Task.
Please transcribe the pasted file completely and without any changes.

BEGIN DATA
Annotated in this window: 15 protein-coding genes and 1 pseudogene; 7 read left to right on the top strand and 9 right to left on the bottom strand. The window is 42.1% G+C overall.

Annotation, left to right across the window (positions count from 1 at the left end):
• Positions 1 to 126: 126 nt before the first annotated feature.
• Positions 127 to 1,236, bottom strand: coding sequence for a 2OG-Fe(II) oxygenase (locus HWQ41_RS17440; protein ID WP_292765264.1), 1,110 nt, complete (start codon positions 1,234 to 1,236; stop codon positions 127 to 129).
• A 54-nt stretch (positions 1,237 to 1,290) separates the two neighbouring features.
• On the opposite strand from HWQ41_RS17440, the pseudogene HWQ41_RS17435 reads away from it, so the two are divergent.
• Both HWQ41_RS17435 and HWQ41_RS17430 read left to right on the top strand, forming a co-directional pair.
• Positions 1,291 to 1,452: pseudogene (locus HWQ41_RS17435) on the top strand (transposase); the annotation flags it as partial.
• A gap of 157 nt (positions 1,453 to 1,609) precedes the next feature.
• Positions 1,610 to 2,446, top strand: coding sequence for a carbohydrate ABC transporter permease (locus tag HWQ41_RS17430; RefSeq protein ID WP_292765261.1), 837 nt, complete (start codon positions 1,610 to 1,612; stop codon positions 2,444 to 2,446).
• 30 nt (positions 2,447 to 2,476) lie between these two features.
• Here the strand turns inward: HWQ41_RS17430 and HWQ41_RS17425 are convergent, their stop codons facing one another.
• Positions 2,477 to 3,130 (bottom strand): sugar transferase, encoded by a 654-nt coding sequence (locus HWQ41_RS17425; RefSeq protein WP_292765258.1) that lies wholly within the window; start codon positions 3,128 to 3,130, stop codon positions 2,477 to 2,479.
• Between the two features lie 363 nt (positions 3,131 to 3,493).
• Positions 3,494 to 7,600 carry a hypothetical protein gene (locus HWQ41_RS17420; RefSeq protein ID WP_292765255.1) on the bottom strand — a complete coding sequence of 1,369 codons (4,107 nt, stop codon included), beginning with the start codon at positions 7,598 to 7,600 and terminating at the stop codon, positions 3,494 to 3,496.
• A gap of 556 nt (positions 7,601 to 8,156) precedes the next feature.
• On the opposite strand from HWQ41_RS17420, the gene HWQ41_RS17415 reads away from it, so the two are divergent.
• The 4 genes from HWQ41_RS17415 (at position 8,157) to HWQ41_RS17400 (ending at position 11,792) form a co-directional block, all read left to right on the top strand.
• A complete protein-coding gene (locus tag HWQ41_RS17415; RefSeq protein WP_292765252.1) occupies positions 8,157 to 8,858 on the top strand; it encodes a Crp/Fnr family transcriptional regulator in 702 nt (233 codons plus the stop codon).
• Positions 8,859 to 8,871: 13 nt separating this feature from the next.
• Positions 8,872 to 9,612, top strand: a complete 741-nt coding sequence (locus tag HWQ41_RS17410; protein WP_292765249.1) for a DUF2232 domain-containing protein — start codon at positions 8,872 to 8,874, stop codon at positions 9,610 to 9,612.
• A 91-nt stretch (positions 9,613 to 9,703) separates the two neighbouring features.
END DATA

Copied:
Annotated in this window: 15 protein-coding genes and 1 pseudogene; 7 read left to right on the top strand and 9 right to left on the bottom strand. The window is 42.1% G+C overall.

Annotation, left to right across the window (positions count from 1 at the left end):
• Positions 1 to 126: 126 nt before the first annotated feature.
• Positions 127 to 1,236, bottom strand: coding sequence for a 2OG-Fe(II) oxygenase (locus HWQ41_RS17440; protein ID WP_292765264.1), 1,110 nt, complete (start codon positions 1,234 to 1,236; stop codon positions 127 to 129).
• A 54-nt stretch (positions 1,237 to 1,290) separates the two neighbouring features.
• On the opposite strand from HWQ41_RS17440, the pseudogene HWQ41_RS17435 reads away from it, so the two are divergent.
• Both HWQ41_RS17435 and HWQ41_RS17430 read left to right on the top strand, forming a co-directional pair.
• Positions 1,291 to 1,452: pseudogene (locus HWQ41_RS17435) on the top strand (transposase); the annotation flags it as partial.
• A gap of 157 nt (positions 1,453 to 1,609) precedes the next feature.
• Positions 1,610 to 2,446, top strand: coding sequence for a carbohydrate ABC transporter permease (locus tag HWQ41_RS17430; RefSeq protein ID WP_292765261.1), 837 nt, complete (start codon positions 1,610 to 1,612; stop codon positions 2,444 to 2,446).
• 30 nt (positions 2,447 to 2,476) lie between these two features.
• Here the strand turns inward: HWQ41_RS17430 and HWQ41_RS17425 are convergent, their stop codons facing one another.
• Positions 2,477 to 3,130 (bottom strand): sugar transferase, encoded by a 654-nt coding sequence (locus HWQ41_RS17425; RefSeq protein WP_292765258.1) that lies wholly within the window; start codon positions 3,128 to 3,130, stop codon positions 2,477 to 2,479.
• Between the two features lie 363 nt (positions 3,131 to 3,493).
• Positions 3,494 to 7,600 carry a hypothetical protein gene (locus HWQ41_RS17420; RefSeq protein ID WP_292765255.1) on the bottom strand — a complete coding sequence of 1,369 codons (4,107 nt, stop codon included), beginning with the start codon at positions 7,598 to 7,600 and terminating at the stop codon, positions 3,494 to 3,496.
• A gap of 556 nt (positions 7,601 to 8,156) precedes the next feature.
• On the opposite strand from HWQ41_RS17420, the gene HWQ41_RS17415 reads away from it, so the two are divergent.
• The 4 genes from HWQ41_RS17415 (at position 8,157) to HWQ41_RS17400 (ending at position 11,792) form a co-directional block, all read left to right on the top strand.
• A complete protein-coding gene (locus tag HWQ41_RS17415; RefSeq protein WP_292765252.1) occupies positions 8,157 to 8,858 on the top strand; it encodes a Crp/Fnr family transcriptional regulator in 702 nt (233 codons plus the stop codon).
• Positions 8,859 to 8,871: 13 nt separating this feature from the next.
• Positions 8,872 to 9,612, top strand: a complete 741-nt coding sequence (locus tag HWQ41_RS17410; protein WP_292765249.1) for a DUF2232 domain-containing protein — start codon at positions 8,872 to 8,874, stop codon at positions 9,610 to 9,612.
• A 91-nt stretch (positions 9,613 to 9,703) separates the two neighbouring features.